New employment analysis has revealed tourism as the major driver of jobs in this country since the recession, according to the national tourist board VisitEngland.
The work, commissioned by VisitEngland and carried out by the Office for National Statistics (ONS) shows that between September 2009 and September 2013 the number of people working in tourism industries in England rose by six per cent, equating to 153,000 jobs. Over the same period, the number of people working in other industries grew by just three per cent.
Tourism in England is worth £106bn and employs 2.6m people. According to People 1st, which promotes and supports skills and workforce development, tourism and the visitor economy is one of the largest employers of apprentices. Figures from the 2012-13 show approximately 65,000 apprenticeships in the sector.
“English Tourism Week is the ideal time to raise the profile of how important tourism is in stimulating new jobs in this country and providing exciting and challenging career opportunities for people of all ages,” said VisitEngland’s Chairman Lady Cobham. “I’m delighted that VisitEngland has teamed up with a number of apprentices from Hilton Worldwide to celebrate English Tourism Week in central London, to help raise the profile of the breadth of opportunities available in the industry.”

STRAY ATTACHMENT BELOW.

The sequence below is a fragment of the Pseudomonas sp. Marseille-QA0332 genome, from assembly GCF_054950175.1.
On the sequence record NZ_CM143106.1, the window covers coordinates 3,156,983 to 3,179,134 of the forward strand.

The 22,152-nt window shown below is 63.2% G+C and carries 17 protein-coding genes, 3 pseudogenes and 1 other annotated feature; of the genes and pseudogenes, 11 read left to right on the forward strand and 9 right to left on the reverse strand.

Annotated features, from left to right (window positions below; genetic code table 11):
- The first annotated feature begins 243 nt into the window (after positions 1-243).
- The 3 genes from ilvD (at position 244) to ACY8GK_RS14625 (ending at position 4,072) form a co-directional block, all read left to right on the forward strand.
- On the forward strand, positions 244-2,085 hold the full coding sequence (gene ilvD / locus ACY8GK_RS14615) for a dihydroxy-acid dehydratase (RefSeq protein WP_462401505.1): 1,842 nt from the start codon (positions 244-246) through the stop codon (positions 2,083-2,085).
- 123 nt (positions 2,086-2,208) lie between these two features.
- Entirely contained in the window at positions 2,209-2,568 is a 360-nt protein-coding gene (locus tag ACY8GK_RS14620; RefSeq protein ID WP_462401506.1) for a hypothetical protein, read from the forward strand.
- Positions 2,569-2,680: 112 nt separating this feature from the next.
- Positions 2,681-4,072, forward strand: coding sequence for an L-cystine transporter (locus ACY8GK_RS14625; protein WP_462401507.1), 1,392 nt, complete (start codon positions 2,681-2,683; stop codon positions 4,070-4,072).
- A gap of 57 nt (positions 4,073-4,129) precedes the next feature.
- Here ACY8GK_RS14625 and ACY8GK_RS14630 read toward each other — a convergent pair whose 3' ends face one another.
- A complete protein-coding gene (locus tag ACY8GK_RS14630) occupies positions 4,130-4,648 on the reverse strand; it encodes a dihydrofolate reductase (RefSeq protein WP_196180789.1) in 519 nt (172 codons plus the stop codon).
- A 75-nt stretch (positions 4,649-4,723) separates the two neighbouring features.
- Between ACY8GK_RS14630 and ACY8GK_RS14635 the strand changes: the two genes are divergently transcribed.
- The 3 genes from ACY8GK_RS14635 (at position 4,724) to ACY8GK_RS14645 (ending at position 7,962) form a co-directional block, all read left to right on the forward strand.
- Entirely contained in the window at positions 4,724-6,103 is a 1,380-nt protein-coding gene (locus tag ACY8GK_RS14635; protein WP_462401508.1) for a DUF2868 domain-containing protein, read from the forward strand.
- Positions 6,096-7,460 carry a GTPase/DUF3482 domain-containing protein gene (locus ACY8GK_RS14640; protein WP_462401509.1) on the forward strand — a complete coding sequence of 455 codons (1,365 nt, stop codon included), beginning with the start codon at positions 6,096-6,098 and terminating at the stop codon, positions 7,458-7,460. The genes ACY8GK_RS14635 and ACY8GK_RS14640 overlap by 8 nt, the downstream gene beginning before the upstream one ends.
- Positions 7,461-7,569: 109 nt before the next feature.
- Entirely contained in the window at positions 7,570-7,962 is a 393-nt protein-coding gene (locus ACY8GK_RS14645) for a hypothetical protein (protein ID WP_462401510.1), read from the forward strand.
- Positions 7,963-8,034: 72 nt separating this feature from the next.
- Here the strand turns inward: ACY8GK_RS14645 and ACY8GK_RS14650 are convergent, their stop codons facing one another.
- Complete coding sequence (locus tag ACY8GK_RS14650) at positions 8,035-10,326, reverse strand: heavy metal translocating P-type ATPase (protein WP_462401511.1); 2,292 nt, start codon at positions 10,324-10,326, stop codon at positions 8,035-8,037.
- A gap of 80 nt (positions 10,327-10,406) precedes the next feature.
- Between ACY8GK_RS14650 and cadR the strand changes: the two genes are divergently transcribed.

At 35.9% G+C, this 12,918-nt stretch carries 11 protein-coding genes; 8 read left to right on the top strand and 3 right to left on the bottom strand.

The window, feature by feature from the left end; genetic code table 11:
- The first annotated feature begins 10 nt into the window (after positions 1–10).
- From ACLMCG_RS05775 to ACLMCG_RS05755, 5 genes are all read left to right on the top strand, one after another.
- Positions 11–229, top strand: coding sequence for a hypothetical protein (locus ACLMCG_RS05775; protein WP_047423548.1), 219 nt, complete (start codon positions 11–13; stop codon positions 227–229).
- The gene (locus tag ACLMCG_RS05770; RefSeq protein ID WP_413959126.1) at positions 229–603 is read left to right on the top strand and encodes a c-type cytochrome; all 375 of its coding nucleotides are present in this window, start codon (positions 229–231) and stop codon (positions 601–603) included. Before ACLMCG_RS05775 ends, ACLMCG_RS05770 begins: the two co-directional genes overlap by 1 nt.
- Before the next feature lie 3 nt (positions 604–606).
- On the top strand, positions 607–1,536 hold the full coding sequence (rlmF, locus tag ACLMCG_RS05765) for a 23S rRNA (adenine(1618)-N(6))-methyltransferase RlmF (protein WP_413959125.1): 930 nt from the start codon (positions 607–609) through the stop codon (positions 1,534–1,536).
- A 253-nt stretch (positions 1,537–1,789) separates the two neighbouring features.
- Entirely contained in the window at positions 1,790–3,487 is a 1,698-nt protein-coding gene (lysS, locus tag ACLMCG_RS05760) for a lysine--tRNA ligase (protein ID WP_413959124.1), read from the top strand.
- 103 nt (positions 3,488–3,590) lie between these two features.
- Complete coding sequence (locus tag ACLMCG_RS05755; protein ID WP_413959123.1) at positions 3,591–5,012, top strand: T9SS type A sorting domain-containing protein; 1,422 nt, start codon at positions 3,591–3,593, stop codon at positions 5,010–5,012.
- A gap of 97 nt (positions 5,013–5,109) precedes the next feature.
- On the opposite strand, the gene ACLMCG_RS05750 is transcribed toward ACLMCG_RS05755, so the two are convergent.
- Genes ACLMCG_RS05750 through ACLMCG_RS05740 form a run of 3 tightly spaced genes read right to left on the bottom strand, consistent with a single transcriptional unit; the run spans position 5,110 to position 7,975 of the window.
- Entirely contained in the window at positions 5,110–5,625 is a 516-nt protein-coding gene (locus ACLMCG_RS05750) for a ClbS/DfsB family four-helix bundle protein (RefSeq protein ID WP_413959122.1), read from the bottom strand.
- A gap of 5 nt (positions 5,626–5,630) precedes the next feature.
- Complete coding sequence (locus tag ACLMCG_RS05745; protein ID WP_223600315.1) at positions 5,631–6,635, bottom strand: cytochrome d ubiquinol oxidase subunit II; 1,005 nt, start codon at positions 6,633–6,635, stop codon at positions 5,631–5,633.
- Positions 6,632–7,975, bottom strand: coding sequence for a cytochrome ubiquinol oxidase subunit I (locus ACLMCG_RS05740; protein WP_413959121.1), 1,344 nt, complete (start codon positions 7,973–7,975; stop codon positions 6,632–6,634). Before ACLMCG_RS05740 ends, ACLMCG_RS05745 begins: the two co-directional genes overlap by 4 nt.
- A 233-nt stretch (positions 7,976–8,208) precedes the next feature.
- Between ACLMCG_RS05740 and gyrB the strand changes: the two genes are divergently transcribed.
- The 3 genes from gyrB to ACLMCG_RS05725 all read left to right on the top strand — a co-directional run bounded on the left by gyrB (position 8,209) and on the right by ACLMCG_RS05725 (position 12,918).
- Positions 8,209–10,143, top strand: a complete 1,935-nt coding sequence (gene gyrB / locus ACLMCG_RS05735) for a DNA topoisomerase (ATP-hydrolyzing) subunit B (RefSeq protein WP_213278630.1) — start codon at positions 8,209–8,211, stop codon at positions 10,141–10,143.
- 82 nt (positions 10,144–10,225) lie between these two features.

Hilton Worldwide’s National Apprenticeship Academy has seen more than 200 participants to date train with the company through one of seven 12-month apprenticeships since 2002, including food and beverage, professional cookery, front desk and health and fitness.
Minister for Tourism Helen Grant said: “Working in the tourism sector can offer a rewarding, challenging and fulfilling career. The industry is playing a key part in the Government’s economic growth strategy and English Tourism Week is the perfect time to highlight the career paths available and what companies like Hilton Worldwide are doing to help the sector go from strength to strength.”
English Tourism Week runs 29 March-6 April to celebrate tourism in England.
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